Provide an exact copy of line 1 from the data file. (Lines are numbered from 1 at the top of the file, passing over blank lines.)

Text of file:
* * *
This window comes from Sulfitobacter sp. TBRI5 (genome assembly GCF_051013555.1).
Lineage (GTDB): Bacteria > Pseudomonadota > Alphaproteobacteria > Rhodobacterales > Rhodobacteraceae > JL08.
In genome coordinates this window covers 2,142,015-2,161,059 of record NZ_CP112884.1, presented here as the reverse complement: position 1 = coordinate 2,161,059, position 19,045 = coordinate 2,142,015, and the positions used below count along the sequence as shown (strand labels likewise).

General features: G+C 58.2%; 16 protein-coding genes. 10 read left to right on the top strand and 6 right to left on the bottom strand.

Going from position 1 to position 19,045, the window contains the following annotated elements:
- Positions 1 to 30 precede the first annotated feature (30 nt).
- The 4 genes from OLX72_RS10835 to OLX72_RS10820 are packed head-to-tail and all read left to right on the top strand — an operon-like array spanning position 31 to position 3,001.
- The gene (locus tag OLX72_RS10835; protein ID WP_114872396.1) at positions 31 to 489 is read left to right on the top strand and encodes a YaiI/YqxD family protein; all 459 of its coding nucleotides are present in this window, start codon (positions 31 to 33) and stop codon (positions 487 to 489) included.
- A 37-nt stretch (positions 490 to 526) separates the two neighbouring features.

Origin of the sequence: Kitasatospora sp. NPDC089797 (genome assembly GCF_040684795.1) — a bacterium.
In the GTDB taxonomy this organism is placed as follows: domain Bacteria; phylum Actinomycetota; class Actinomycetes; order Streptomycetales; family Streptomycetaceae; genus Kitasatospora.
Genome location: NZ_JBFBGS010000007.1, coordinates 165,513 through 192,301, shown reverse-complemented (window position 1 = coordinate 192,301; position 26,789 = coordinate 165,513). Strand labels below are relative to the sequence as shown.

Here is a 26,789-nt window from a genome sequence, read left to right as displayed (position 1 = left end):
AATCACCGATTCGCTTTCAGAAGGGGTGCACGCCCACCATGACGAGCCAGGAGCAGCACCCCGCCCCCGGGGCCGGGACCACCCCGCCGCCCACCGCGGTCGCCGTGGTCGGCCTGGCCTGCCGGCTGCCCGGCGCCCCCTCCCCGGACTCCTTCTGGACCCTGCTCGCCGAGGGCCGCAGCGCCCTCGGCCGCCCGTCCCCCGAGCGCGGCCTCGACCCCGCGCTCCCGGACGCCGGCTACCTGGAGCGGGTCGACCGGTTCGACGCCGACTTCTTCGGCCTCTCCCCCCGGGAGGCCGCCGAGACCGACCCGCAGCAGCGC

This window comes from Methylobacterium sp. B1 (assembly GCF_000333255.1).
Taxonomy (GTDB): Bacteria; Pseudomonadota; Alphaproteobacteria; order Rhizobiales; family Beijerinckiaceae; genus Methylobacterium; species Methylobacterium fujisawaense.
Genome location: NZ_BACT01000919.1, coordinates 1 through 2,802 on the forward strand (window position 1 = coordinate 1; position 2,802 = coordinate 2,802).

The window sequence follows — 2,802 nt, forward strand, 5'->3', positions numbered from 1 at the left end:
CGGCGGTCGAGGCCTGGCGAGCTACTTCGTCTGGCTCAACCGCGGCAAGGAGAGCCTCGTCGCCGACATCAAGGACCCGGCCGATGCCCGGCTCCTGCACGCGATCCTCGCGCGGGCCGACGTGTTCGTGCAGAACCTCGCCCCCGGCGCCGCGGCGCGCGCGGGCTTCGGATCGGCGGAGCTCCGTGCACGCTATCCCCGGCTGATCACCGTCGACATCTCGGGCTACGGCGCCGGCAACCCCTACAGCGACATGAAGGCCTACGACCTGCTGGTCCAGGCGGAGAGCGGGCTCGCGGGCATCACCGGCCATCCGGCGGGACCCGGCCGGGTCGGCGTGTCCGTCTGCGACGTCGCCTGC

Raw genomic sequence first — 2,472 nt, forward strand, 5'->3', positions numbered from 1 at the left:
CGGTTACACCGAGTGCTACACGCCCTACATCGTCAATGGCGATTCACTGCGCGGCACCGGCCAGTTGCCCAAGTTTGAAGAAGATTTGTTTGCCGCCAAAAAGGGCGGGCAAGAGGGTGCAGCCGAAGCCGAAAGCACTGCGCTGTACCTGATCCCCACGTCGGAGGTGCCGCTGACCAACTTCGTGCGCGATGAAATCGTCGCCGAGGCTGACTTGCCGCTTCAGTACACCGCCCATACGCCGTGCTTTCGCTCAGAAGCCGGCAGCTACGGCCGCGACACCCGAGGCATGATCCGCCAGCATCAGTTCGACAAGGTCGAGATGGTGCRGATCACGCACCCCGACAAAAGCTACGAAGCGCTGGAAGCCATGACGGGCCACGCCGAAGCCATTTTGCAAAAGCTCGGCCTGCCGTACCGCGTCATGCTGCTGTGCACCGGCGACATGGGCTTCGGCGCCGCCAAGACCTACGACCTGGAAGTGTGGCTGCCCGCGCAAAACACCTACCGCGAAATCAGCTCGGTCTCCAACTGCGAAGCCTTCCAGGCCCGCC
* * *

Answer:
This window comes from Sulfitobacter sp. TBRI5 (genome assembly GCF_051013555.1).